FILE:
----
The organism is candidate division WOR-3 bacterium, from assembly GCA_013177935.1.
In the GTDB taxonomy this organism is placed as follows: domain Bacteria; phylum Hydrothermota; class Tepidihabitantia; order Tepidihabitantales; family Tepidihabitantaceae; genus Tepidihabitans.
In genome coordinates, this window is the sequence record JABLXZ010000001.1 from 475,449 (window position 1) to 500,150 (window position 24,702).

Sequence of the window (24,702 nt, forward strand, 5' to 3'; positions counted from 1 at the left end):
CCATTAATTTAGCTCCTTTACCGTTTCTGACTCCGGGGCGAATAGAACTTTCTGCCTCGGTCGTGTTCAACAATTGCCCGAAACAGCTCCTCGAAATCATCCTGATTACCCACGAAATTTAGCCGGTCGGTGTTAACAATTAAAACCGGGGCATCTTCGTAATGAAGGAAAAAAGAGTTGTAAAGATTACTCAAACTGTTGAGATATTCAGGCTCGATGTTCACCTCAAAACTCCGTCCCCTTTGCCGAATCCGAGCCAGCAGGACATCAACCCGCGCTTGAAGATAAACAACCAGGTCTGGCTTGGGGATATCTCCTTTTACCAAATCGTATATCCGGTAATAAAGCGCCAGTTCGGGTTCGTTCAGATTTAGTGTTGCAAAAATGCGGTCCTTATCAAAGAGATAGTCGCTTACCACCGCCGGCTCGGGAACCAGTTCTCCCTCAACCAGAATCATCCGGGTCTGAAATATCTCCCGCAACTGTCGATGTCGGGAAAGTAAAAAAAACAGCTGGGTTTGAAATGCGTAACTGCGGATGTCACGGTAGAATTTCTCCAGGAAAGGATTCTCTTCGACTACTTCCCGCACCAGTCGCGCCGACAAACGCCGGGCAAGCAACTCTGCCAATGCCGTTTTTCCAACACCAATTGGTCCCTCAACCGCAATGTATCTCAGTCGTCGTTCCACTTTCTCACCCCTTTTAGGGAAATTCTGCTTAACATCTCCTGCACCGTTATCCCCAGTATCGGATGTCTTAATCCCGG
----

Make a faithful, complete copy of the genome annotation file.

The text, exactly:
The organism is candidate division WOR-3 bacterium, from assembly GCA_013177935.1.
In the GTDB taxonomy this organism is placed as follows: domain Bacteria; phylum Hydrothermota; class Tepidihabitantia; order Tepidihabitantales; family Tepidihabitantaceae; genus Tepidihabitans.
In genome coordinates, this window is the sequence record JABLXZ010000001.1 from 475,449 (window position 1) to 500,150 (window position 24,702).

Sequence of the window (24,702 nt, forward strand, 5' to 3'; positions counted from 1 at the left end):
CCATTAATTTAGCTCCTTTACCGTTTCTGACTCCGGGGCGAATAGAACTTTCTGCCTCGGTCGTGTTCAACAATTGCCCGAAACAGCTCCTCGAAATCATCCTGATTACCCACGAAATTTAGCCGGTCGGTGTTAACAATTAAAACCGGGGCATCTTCGTAATGAAGGAAAAAAGAGTTGTAAAGATTACTCAAACTGTTGAGATATTCAGGCTCGATGTTCACCTCAAAACTCCGTCCCCTTTGCCGAATCCGAGCCAGCAGGACATCAACCCGCGCTTGAAGATAAACAACCAGGTCTGGCTTGGGGATATCTCCTTTTACCAAATCGTATATCCGGTAATAAAGCGCCAGTTCGGGTTCGTTCAGATTTAGTGTTGCAAAAATGCGGTCCTTATCAAAGAGATAGTCGCTTACCACCGCCGGCTCGGGAACCAGTTCTCCCTCAACCAGAATCATCCGGGTCTGAAATATCTCCCGCAACTGTCGATGTCGGGAAAGTAAAAAAAACAGCTGGGTTTGAAATGCGTAACTGCGGATGTCACGGTAGAATTTCTCCAGGAAAGGATTCTCTTCGACTACTTCCCGCACCAGTCGCGCCGACAAACGCCGGGCAAGCAACTCTGCCAATGCCGTTTTTCCAACACCAATTGGTCCCTCAACCGCAATGTATCTCAGTCGTCGTTCCACTTTCTCACCCCTTTTAGGGAAATTCTGCTTAACATCTCCTGCACCGTTATCCCCAGTATCGGATGTCTTAATCCCGG